Ethical Performance
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review

What is Sustainable Technology?

August 2012

A book for specialists in the area, What is Sustainable Technology? nonetheless gets down to fundamentals in its much-needed revaluation of the problems and paradoxes of a once uncritically extolled area of research and development. 
 
Looking at everything from wind turbines to water systems, from electric cars to CFCs, the essays collected in the book give an impressively comprehensive narrative of achievements and dilemmas in sustainable technology, as well as offering depth on particular issues. 
 
Though the writers uniformly show striking historical perspective, the book’s topicality is impressive. Both in terms of the issues considered, such as nanotechnology, biofuels and hydrogen technology, and in the book’s sense of the current challenges in the industry generally, the collection of essays provides the reader with a thorough and persuasive account of the complex relationship between sustainability and technology.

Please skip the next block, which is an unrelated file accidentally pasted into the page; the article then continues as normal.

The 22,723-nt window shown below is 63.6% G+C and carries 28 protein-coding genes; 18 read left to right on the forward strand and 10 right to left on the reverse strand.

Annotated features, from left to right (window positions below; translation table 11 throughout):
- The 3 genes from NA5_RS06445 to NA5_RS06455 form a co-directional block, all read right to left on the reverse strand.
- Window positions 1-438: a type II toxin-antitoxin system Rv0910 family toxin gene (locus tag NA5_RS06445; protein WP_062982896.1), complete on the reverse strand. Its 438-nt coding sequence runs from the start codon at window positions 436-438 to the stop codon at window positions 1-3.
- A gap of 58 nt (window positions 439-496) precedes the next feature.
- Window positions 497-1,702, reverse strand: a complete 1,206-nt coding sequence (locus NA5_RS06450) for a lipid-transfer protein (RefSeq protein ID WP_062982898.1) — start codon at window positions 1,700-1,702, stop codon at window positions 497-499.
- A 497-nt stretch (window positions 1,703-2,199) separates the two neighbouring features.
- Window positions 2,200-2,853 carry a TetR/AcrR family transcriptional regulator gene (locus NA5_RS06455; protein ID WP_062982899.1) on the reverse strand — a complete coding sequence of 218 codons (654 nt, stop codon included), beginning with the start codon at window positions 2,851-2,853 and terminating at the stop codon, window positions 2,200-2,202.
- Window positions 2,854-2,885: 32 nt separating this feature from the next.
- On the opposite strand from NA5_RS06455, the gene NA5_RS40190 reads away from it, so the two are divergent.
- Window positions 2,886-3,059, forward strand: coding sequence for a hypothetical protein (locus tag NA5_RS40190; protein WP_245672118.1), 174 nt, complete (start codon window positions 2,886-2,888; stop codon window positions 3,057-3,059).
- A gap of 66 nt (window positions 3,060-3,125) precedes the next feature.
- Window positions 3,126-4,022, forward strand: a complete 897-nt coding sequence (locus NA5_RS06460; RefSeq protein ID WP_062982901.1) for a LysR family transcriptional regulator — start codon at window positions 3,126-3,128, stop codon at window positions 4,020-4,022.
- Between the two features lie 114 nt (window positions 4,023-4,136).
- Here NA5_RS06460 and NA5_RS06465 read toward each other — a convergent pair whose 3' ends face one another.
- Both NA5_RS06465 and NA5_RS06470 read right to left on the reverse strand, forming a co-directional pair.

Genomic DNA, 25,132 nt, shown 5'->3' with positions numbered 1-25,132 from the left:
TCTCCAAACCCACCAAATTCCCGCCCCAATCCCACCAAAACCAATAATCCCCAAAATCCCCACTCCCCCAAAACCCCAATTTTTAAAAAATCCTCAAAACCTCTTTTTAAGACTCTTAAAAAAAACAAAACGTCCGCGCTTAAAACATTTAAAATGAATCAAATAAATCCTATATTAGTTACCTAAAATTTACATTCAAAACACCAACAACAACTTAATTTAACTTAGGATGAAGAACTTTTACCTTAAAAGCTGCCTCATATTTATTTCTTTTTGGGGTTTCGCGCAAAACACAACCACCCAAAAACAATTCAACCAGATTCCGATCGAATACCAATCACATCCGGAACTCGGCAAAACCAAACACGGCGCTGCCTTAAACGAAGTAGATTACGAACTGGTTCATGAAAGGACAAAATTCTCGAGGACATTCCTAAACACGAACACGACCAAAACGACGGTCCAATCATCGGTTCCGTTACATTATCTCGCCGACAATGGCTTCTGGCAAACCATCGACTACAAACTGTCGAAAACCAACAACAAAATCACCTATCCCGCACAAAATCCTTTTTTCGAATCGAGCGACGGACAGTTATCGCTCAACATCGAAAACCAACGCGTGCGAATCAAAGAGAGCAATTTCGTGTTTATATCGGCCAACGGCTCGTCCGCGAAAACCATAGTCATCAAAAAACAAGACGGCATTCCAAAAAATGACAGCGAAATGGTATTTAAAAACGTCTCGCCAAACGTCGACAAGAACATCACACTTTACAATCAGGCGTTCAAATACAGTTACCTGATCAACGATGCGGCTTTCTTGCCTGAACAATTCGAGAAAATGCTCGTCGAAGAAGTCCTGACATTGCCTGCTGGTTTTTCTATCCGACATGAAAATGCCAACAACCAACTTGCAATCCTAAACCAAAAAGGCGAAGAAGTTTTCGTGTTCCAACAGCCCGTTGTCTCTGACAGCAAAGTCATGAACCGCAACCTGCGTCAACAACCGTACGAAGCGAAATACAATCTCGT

There is, though, a disappointing lacuna in the book’s geographical breadth, as surely the biggest technological challenges – those in the third world – are left virtually unexplained. Very little mention is made of Africa, and even China receives scant treatment – surely a major topic of interest to multinationals and international development organisations alike is overlooked here. 
 
The book disappoints therefore, partly because of its success: it would have been uniquely valuable to have seen the incisive description of European sustainable technology trends extended to economic climates where different rules apply, and where the stakes may be even higher. 
 
Ben Hickman 
 
Karel Mulder, Didac Ferrer, Harro Van Lante (eds.), What is Sustainable Technology? Perceptions, Paradoxes and Possibilities, Greenleaf. 260 pages. £40



Ben Hickman | UK & NI Ireland | Sustainability

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